DescriptionJohn F. Kennedy Signed Dallas Morning News Front Page from Morning of November 22, 1963. A truly unique item, this autographed front page from the morning edition of the November 22, 1963 Dallas Morning News is one of the last signatures, if not the last signature, that President John F. Kennedy gave before his tragic death.
On the morning of the 22nd, while on the way to give a breakfast speech before the Fort Worth Chamber of Commerce at the Texas Hotel, maid Jan White encountered the President and his Secret Service detail in the hallway and asked him to sign her copy of the newspaper. Kennedy read White's name on her name tag, and inscribed the newspaper "To Jan White, John Kennedy" in blue ink across the image of he and wife Jackie before continuing on to make his remarks and then catch his plane to Dallas. Within hours he was dead, allegedly shot by Lee Harvey Oswald.
Because the Kennedy-Johnson ticket had barely won Texas in 1960 (and had lost in Dallas), the President had traveled to D/FW with three basic goals in mind: to help raise contributions for the Democratic Party presidential campaign fund; to make early campaign steps towards re-election in November 1964; and to end the political infighting occurring within the Texas Democratic Party.
The articles featured on the page detail the political maelstrom that surrounded Kennedy on that fateful trip. The banner headline reads: "Storm of Political Controversy Swirls Around Kennedy on Visit". The accompanying article by reporter Robert E. Baskin details the schism amongst Texas Democrats; and, in an ironic twist, the piece by Carl Freund notes how -- in the wake of protests and leaflet campaigns against JFK's stances on integration and U.S. foreign policy -- former V.P. Richard Nixon (whom Kennedy had defeated in 1960) had urged Dallas residents to give a courteous reception to the President and First Lady.
The two reporters would play their own parts as historic events unfolded. Baskin was riding in a press car in the motorcade just a few cars behind Kennedy's limo when the assassination took place; Freund, initially assigned to cover the President's visit, instead covered events up to and including the trial of Jack Ruby, and was one of the reporters pressed into duty as a pallbearer for Oswald.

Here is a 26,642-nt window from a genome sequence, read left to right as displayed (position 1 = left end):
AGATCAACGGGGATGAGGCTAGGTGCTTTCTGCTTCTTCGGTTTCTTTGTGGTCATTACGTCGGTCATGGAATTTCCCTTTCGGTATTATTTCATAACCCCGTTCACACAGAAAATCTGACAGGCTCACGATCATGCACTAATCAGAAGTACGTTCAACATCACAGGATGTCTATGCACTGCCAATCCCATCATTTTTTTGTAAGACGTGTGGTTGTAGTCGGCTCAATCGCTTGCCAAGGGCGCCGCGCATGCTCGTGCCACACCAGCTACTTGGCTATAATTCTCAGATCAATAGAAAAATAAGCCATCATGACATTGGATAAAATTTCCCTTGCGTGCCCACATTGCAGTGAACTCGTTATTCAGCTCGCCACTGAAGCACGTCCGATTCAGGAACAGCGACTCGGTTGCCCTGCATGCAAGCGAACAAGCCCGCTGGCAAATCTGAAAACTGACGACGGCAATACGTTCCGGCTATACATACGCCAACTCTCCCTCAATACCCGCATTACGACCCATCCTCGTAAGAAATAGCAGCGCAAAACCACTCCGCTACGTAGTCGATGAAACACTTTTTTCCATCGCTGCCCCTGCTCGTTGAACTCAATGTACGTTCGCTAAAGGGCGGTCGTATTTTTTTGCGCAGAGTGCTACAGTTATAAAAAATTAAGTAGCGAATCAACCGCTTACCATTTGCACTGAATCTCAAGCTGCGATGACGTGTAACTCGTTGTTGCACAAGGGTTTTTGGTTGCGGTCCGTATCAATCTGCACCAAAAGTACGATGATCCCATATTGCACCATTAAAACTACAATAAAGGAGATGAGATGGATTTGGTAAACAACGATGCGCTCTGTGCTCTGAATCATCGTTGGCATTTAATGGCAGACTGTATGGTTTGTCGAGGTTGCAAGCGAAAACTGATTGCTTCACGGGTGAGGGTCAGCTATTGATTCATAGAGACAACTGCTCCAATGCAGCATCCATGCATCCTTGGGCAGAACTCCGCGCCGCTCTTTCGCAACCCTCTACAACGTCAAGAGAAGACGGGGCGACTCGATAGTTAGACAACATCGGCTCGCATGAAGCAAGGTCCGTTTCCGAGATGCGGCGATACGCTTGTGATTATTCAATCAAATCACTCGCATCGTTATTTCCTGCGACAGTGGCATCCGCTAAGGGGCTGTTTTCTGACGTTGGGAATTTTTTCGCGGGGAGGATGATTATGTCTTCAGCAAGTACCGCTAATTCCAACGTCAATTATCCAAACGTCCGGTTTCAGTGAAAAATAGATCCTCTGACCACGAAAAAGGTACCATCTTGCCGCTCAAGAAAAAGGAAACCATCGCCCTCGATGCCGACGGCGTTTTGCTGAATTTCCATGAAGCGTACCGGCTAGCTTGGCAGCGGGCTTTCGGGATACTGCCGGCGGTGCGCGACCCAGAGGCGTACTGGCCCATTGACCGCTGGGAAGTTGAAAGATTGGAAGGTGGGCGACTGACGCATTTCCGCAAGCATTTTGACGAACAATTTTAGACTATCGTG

Kennedy received a copy of this issue with his morning coffee, and was left dismayed by an ad he found in it, reading "Welcome Mr. Kennedy to Dallas", asking questions about his stance on communism. Kennedy is said to have remarked: "What kind of journalism do you call the Dallas Morning News?".
In actuality, Kennedy was very familiar with the Morning News, and was not at all a fan. In the autumn of 1961, publisher Ted Dealey -- son of George Dealey, whom Dealey Plaza was named after -- lambasted Kennedy at a White House brunch, publicly accusing him of being soft on communism. He told the President that the country needed a "gallant knight on a great steed, and not a guy riding Caroline's tricycle". Kennedy was enraged, and asked Dealey how many readers the DMN had, telling him that when his number of readers reached the number of Kennedy's constituents he would start listening to Dealey's opinions.
Ms. White kept the paper in storage for 45 years, and the page is in Very Fine condition with some mild to moderate toning to the aging paper, with no fading to the newsprint or to Kennedy's large bold signature, and only a few small tears to the left and right edges. The page has been matted and framed along with a color photo of Kennedy, a reproduction of the Seal of the President of the United States, and a small dedication plaque detailing how the signature was obtained, with an overall size of 36" x 36". A fantastic item. With COAs from John Reznikoff and Skip Hensel, as well as authentication from Herman Darvick. Requires third party shipping.
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